Maui Business

Free McCafe for National Coffee Day, Sept. 29

September 29, 2015, 7:46 AM HST
* Updated September 29, 12:34 PM
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McCafé

McCafé. Photo by Wendy Osher.

McDonald’s Restaurants of Hawaiʻi and Hawaiʻi Coffee Company are combining forces to celebrate National Coffee Day on Tuesday, Sept. 29, 2015. Under the promotion, McDonald’s customers will get a free small cup of Royal Kona McCafé coffee with any purchase from 6 a.m. to 10:30 a.m.

“We’re excited to partner with Hawaiʻi Coffee Company to celebrate National Coffee Day in Hawaiʻi,” said Melanie Okazaki, McDonald’s Restaurants of Hawaiʻi regional marketing manager. “Only in Hawaiʻi will customers find the Royal Kona Blend, which features a bold and rich taste that our customers have come to know and love.”

Royal Kona Coffee is the largest processor of Kona coffee in Hawaiʻi and has been specializing in 100 percent Kona and Kona blends since 1968.

“We’ve been supporting local farmers for decades and are proud of that partnership,” says Daniel Dinell, Hawaiʻi Coffee Company president. “Recognizing National Coffee Day in Hawaiʻi for the first time rewards our loyal customers with a fresh cup of coffee and introduces others to our gourmet blends.”

This special offer highlights the unique beverage and its importance to Hawaiʻi. Coffee is a $19 billion industry in the United States, growing by 5% each year since 2009. Americans drank 38 billion liters of coffee in 2014, making it the third most consumed non-alcoholic drink in the country (soda is number 1 and bottled water is number 2).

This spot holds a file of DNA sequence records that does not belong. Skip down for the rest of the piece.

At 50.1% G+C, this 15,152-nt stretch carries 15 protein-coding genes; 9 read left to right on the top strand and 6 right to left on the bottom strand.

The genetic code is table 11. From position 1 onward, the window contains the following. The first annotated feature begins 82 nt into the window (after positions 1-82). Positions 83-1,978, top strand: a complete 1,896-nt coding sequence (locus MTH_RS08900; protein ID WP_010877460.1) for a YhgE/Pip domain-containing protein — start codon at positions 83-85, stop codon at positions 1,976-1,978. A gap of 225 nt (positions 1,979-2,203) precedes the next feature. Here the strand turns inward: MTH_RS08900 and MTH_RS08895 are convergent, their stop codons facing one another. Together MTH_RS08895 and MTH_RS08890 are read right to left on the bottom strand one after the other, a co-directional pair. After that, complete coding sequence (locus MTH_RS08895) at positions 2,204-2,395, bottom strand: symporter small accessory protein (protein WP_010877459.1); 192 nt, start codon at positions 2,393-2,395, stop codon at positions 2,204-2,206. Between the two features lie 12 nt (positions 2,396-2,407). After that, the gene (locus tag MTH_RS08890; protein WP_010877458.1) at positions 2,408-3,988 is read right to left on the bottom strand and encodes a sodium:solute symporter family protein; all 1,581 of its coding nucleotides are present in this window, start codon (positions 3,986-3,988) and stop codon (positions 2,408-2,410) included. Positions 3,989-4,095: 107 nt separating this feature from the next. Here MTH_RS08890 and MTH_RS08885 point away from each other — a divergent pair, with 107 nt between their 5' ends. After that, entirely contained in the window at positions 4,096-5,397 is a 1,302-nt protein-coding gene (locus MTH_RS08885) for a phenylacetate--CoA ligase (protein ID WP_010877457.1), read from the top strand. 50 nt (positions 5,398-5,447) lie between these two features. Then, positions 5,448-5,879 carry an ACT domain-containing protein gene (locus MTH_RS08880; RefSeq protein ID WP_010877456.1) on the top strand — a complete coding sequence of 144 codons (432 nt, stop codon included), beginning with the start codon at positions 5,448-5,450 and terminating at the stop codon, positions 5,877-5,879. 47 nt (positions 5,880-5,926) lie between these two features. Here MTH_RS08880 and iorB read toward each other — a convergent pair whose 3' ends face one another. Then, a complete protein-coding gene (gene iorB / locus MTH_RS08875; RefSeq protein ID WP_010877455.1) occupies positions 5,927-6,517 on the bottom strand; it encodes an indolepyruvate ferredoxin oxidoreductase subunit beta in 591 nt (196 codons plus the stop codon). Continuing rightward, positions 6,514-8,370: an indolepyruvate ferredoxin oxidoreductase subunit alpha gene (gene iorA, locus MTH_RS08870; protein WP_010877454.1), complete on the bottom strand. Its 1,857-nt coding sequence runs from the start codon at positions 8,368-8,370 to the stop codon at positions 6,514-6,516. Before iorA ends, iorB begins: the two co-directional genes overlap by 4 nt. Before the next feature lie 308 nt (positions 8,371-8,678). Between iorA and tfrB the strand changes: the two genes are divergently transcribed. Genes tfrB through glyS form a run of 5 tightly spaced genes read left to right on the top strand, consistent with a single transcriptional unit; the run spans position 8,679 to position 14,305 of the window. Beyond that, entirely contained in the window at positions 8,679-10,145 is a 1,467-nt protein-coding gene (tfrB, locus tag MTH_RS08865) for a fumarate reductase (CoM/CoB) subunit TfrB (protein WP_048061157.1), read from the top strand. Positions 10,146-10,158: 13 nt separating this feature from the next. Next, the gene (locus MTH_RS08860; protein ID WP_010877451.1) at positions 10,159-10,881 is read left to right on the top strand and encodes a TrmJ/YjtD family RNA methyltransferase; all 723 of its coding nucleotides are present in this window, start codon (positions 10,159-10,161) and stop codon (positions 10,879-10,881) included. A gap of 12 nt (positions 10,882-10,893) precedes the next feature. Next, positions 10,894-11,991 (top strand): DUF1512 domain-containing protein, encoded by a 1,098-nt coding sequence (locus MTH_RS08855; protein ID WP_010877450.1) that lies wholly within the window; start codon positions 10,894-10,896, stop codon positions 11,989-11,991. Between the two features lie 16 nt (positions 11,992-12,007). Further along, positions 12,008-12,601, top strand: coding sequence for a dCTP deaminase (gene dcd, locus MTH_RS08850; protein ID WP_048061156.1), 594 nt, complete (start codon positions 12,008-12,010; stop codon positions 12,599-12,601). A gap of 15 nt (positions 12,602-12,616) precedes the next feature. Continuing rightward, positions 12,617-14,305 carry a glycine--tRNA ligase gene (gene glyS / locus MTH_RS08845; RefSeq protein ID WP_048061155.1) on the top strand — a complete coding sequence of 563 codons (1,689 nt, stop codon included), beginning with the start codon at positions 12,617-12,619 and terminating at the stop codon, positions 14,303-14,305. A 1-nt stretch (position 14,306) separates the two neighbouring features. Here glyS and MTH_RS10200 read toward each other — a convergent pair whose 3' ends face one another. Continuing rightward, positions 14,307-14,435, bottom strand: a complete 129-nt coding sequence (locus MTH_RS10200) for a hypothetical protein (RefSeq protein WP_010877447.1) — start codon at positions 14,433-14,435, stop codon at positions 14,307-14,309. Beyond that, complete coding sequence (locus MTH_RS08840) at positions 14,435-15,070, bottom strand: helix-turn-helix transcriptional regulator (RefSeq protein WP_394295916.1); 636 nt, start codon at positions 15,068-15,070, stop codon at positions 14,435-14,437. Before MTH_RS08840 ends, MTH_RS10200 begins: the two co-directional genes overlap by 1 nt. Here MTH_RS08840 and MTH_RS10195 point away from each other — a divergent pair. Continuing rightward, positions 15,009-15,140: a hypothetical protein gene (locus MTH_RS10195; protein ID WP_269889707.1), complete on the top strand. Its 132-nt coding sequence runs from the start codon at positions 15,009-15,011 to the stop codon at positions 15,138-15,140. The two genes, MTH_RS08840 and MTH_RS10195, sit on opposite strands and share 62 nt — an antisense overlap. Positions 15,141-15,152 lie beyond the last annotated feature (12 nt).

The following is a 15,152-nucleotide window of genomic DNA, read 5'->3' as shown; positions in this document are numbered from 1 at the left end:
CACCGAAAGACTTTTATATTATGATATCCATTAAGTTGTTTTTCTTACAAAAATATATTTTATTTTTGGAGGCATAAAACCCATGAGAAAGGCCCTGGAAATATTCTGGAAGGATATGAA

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Hawaiʻi is the only state in the nation that grows coffee. In 2013, Hawaiʻi produced 7 million pounds of green beans, which represents 0.4% of global production.

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There are more than 800 coffee farmers across the state. A majority of them (60%) are small farmers typically harvesting less than 2 acres. Hawaiʻi’s farm revenue from coffee was estimated at $54.3 million for 2014, 4% more than the previous year.

“Coffee farming is a vital part of Hawaiʻi’s agricultural industry,” says Scott Enright, Hawaiʻi Board of Agriculture chairman. “Despite setbacks due to pests and droughts, our local coffee farmers continue to produce some of the most sought after beans in the world.”

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